Tampa Bay Lightning trade Slater Koekkoek to Chicago Blackhawks for Jan Rutta

The rumors finally came true on a trade for Slater Koekkoek.

The Tampa Bay Lightning have traded defenseman Slater Koekkoek and a 2019 5th round draft pick to the Chicago Blackhawks. In return, the Lightning receive back right handed defenseman Jan Rutta and a 2019 7th round draft pick.

Rumors once again surfaced a few days ago from Elliotte Friedman of Sportsnet in his 31 Thoughts that the Lightning were looking to trade Koekkoek. This isn’t the first time Koekkoek trade rumors have surfaced as there were other reports at the beginning of the season that the team was looking to trade him or Braydon Coburn to possibly make room at the time for Erik Cernak to make the team out of training camp.

The rumors have finally come to fruition with this trade. For Koekkoek, he’ll get a fresh start with the Chicago Blackhawks who recently traded Brandon Manning to the Edmonton Oilers. Chicago is a team that is always looking for ways to get under the cap with a lot of high priced veterans on the roster. Koekkoek should have every opportunity to earn ice time with Chicago now and for the next couple of seasons before he can become an unrestricted free agent.

For the Lightning, they receive back a 28 year old right handed defenseman in Rutta. Rutta was never drafted by an NHL team and spent his career up through 2016-17 playing in the Czech leagues. Over 144 Czech league games, he had 20 goals and 60 point including 32 points in 46 games in 2016-17. He also put up 47 points in 169 games in the Czech 2nd league. He also assisted his team, Pirati Chomutov, to move from the second league to the first league twice in 2011-12 and 2014-15.

He signed an entry level contract with the Blackhawks prior to the 2017-18 season and put up six goals and 20 points in 57 games while averaging 19:15 TOI with two goals and two assists coming on the power play. For a 27 year old rookie, that was an impressive debut and earned him a one-year contract extension paying him $2.25 million. Rutta, however, hasn’t shone as brightly this season with just two goals and six points in 23 games before he was waived and assigned to the AHL. He was averaging 16:18 TOI.

Because of his cap hit, he counts for $1.225 million on the NHL Salary Cap while he remains in the AHL. He also has a European Assignment Clause in his contract which means that he could decide to return to Europe to play if he does not wish to remain in the AHL. However, coming to a Stanley Cup contender, and what that represents for him may be enough to convince him to stick it out for the rest of the season with the Lightning and Crunch.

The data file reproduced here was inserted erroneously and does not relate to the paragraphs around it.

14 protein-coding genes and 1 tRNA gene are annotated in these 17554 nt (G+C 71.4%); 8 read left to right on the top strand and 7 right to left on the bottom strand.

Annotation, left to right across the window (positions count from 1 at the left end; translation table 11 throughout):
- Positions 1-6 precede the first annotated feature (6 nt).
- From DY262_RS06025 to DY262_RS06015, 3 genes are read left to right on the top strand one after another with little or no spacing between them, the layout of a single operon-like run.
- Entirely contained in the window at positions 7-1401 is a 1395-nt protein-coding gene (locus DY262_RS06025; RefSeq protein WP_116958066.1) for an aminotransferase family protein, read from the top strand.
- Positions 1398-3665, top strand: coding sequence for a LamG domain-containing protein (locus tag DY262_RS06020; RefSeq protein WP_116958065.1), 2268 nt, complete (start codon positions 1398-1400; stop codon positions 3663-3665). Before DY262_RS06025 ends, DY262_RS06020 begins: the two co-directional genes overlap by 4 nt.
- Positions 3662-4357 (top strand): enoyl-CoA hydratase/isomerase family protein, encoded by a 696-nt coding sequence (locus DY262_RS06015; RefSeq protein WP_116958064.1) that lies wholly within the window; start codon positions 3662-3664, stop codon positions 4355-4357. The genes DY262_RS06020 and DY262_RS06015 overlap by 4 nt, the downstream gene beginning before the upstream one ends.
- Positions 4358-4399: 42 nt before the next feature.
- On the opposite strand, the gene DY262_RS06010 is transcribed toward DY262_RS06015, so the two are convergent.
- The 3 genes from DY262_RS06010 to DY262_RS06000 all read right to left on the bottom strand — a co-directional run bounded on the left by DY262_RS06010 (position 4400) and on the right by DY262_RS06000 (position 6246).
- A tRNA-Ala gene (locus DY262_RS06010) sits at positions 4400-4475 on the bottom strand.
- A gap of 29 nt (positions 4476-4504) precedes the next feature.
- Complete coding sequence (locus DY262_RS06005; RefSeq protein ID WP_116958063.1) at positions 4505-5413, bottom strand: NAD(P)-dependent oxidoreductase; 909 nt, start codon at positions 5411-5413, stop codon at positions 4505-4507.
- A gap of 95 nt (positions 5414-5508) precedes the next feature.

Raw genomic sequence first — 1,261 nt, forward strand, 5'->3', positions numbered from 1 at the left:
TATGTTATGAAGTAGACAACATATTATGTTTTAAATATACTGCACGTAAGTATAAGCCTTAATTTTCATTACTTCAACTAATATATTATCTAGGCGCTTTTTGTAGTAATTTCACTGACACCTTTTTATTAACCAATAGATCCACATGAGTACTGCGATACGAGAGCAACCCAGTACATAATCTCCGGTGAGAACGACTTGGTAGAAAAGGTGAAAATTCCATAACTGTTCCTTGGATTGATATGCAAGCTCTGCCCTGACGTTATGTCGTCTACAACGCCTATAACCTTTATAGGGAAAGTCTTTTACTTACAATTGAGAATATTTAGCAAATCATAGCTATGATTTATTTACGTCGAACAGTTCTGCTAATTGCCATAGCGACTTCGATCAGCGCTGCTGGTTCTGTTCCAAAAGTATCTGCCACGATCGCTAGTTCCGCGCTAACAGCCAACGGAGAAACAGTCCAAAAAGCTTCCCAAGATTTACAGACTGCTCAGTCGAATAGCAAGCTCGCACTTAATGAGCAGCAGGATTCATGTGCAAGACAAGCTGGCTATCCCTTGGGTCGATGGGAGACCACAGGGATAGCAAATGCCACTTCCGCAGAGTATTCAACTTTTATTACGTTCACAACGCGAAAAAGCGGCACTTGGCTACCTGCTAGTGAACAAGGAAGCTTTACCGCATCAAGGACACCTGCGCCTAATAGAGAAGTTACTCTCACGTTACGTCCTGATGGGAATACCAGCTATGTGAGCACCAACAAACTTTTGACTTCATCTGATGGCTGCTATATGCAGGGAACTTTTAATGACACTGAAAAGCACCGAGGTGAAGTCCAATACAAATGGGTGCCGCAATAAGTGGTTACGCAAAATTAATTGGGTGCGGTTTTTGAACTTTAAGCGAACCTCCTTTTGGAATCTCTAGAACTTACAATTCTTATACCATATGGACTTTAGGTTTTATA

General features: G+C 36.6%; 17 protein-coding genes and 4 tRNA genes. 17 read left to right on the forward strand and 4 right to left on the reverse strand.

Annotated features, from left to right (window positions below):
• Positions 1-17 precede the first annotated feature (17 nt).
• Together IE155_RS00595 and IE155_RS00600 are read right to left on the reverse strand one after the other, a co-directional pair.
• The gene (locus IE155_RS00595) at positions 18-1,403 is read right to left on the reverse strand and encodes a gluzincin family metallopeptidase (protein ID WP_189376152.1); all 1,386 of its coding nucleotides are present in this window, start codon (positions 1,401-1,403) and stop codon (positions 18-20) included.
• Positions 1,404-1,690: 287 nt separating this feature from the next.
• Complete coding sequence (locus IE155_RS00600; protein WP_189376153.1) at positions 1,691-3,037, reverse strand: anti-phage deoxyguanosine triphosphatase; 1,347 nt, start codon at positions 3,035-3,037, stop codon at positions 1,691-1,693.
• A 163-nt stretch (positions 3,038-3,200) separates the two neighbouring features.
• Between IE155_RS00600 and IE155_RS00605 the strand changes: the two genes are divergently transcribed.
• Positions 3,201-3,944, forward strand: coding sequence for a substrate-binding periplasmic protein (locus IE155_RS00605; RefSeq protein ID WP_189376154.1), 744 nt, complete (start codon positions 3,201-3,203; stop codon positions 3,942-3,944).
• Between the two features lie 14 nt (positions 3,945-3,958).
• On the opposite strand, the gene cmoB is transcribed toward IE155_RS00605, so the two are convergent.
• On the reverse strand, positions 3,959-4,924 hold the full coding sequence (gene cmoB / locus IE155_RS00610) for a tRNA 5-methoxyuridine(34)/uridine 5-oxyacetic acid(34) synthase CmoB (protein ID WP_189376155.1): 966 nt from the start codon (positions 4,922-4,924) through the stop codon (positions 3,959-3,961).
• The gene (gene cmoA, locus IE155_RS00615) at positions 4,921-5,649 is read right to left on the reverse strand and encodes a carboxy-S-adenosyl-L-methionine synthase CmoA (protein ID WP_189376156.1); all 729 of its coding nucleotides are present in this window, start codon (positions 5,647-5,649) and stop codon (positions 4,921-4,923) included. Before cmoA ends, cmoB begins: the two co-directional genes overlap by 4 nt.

For now, since he is already in the AHL, the Lightning will be able to assign him to the Syracuse Crunch. If he is needed for call-ups, he provides a better option in the minors than veteran Cameron Gaunce. Because Rutta has passed through waivers, he also would be eligible to come up for up to 30 cumulative days on the roster or play in 10 NHL games before needing to be placed on waivers again.

From an advanced statistics point of view, Rutta doesn’t have great possession numbers putting up a Corsi For % that was 1.81 and 1.94% worse than his teammates with Chicago the past two seasons. His expected goals metric has been negative during his time in the NHL. When compared to Koekkoek, the numbers are a bit back and forth between the two. This year though, Rutta has a better CF60 and CA60 number than Koekkoek, and both numbers are down from his 2017-18 numbers. Both have also had some PDO luck this season with both being a few points over 100 indicating save and shooting luck being on their side when they’re on the ice.

Ultimately for the Lightning, this deal let’s them maintain their defensive depth while making room for the return of J.T. Miller from injured reserve in the next week or so. We’ve seen since the 2014 playoff run that the front office really values depth on the blue line after having been burned by a lack of depth during 2013-14. On paper at least, Rutta doesn’t appear to be either an upgrade or a downgrade for the team. What he does bring is more flexibility since he has already passed through waivers and can be kept in the AHL for the time being until such time that he is needed when an injury occurs on the blue line.